Day Forward Scanning, Back File Conversion, or Both?

One of the most common questions our document management clients ask us before starting a scanning project is, “Should our organization scan old files first or begin with documents from a day forward approach?”

Computer storing scanned files of backfile, dayforward, and a combination of both digitization strategies.A major decision every organization faces is how they will convert historical, paper documents into digital files on demand. Starting your document scanning project means you’ll need to decide if day forward scanning, backfile conversion, or a combination of both digitization strategies will work best for your project.

While there is no right or wrong answer, there are a few pointers we can share with you so you can determine the right strategy and process for your document scanning project.

What Type of Scanning Should Come First During Digital Transformation?

Choosing the right process for digital document transformation is like choosing what came first. The chicken? Or the egg? It all really depends on the document workflow, volume, and regulatory requirements of your project.

Before you start on your scanning project, you’ll need to differentiate between the different types of file conversion options available for you.

Day Forward Scanning

Day forward scanning takes currently active, highly used documents and converts them into a workflow system. You select a date on which all new records will be scanned and no longer keep paper records from that date on.

All new data and documents are automatically converted from the day you start your digitization project onward. Records are kept in a new, more efficient cloud storage option or electronic document management system (DMS).

Backfile Conversion

Backfile conversion digitizes legacy documents from the past. Backfile conversion often starts the conversation of embarking on organization-wide digital transformation and document management.

Long-standing companies have decades of customer files with the sensitive information they need to protect and preserve. Many businesses may legally be required to maintain their records with a document retention policy.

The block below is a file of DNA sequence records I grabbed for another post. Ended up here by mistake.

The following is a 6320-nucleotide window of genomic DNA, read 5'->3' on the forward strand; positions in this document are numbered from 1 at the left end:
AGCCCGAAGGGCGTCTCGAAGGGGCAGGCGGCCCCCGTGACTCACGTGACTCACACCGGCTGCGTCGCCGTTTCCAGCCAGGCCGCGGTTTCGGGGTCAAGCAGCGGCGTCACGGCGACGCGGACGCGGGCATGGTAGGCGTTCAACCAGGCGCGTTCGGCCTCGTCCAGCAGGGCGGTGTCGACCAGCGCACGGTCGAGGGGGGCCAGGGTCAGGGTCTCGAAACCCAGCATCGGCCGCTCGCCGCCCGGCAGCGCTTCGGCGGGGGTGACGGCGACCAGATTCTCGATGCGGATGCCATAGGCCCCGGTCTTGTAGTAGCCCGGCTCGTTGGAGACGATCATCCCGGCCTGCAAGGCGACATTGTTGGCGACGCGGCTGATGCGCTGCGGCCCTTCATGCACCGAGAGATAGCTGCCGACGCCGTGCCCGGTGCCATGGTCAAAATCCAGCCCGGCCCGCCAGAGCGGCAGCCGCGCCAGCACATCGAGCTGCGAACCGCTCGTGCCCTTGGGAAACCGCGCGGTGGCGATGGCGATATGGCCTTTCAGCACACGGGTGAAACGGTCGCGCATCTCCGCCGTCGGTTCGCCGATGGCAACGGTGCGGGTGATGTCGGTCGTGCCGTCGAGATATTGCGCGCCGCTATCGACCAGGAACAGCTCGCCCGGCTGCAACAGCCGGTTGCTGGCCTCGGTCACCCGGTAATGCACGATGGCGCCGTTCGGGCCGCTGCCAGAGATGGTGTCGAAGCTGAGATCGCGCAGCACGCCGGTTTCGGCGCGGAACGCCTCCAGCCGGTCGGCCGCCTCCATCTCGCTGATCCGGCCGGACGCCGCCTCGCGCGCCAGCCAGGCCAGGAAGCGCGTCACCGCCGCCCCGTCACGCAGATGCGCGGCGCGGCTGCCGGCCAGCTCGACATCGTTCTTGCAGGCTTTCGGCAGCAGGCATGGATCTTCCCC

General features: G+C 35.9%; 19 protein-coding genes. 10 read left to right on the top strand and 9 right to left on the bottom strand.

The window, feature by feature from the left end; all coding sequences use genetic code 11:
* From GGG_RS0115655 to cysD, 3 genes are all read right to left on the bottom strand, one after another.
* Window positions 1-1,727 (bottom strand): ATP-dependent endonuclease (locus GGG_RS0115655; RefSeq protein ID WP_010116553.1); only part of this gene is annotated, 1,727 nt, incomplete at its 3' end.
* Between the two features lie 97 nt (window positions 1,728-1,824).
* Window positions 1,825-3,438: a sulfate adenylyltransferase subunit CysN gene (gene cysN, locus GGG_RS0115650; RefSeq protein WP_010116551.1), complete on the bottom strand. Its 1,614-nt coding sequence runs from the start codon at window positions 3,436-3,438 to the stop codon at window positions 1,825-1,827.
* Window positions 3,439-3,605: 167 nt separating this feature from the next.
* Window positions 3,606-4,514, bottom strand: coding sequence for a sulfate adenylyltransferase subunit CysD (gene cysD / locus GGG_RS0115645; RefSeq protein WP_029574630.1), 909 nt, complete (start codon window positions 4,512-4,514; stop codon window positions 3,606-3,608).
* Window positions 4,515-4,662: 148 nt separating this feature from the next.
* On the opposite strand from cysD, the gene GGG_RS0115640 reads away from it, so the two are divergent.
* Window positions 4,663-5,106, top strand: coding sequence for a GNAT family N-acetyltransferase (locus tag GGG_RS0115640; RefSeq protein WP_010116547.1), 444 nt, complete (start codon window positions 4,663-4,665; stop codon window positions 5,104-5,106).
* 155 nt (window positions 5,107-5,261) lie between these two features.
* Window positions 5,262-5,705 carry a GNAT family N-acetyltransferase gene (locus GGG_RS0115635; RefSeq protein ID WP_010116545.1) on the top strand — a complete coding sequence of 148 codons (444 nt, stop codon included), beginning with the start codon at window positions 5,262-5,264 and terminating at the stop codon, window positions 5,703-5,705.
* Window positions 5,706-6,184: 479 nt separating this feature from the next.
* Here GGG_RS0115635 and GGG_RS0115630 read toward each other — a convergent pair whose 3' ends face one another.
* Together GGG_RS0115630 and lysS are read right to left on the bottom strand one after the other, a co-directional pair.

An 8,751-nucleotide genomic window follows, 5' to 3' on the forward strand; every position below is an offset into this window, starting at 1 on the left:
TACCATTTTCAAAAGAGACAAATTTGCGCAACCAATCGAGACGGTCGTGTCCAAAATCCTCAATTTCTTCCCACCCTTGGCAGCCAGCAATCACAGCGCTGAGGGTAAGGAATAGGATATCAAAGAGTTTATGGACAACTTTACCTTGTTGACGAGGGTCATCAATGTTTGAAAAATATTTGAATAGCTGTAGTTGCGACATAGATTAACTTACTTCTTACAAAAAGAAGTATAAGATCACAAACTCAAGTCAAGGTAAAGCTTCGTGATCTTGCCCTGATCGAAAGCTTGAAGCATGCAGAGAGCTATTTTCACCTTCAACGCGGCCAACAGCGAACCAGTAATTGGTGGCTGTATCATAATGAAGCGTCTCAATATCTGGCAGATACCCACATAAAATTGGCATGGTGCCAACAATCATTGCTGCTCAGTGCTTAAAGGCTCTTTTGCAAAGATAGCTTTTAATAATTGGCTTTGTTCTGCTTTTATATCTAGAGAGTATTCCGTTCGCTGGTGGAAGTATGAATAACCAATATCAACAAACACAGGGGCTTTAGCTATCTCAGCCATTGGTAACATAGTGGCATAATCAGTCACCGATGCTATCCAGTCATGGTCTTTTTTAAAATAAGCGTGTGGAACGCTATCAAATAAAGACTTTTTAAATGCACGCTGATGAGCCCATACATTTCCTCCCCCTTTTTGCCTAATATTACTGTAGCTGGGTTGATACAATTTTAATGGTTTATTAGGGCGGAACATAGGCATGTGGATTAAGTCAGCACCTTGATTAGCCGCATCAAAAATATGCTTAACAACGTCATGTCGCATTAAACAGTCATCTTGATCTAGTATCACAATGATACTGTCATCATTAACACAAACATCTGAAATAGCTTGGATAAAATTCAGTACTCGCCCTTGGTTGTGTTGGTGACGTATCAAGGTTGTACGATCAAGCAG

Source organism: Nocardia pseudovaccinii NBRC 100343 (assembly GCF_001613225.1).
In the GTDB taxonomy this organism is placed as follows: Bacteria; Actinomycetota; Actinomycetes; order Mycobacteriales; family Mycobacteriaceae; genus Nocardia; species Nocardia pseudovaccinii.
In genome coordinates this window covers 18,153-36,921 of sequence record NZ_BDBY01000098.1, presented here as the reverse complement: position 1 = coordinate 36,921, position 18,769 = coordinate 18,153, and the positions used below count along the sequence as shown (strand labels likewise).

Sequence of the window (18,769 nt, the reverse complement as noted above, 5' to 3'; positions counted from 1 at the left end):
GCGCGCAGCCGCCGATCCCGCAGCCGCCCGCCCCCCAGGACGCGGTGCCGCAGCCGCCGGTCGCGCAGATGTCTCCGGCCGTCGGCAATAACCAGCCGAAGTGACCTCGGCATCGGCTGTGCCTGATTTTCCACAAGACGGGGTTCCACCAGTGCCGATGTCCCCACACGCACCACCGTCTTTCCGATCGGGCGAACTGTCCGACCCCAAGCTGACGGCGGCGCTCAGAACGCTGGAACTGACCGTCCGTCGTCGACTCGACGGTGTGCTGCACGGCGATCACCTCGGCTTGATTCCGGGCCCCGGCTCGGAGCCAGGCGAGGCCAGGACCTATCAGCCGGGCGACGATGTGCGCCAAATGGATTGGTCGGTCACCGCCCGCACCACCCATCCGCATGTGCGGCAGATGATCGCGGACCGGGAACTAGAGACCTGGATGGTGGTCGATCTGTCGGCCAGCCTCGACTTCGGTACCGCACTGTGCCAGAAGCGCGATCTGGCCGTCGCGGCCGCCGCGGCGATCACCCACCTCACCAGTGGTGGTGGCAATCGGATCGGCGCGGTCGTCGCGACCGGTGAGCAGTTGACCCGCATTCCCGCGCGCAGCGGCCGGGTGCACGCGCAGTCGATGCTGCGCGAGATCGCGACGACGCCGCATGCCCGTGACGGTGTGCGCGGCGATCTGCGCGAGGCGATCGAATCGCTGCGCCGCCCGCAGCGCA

When organizations have overflowing file cabinets, expensive off-site storage warehouses, and storage rooms full of boxes, backfile document scanning can help. Digitization and document management can connect unstructured documents into shared network drives for easy access and storage.

Backlogs of files are turned into a database with a vast array of search options previously unavailable. All existing historical documents and business records can be converted in bulk, or a span of years can be selected.

But What if You Use a Combination of New and Historical Records?

At this point, you might be thinking, “Wait, what if I use a combination of new and historical records in my day-to-day workflow?” Didlake Imaging can simultaneously scan backfiles and new documents. We will work with you to customize your scanning solution and prioritize documents for scanning.

To determine which conversion option you’ll use for your project, you need to understand how different files and records within your organization work together. Here are a few questions to ask yourself before making that decision.

  1. Are your documents accessed frequently?
  2. Do your records require distribution? Are they accessed on various devices by multiple users?
  3. Do you often struggle with approval processes or having updated records because final versions cannot be found?
  4. How many of those users might need access to paper files or inactive records?
  5. How often do users need to access inactive files?
  6. Do you need to meet retention periods for long times?
  7. Are documents a vital part of your organization and need to be backed up in case you require disaster recovery?
  8. What types of regulatory requirements must your documents meet?

If you’re ready to begin digitizing your documents, request a free sample scan from Didlake Imaging.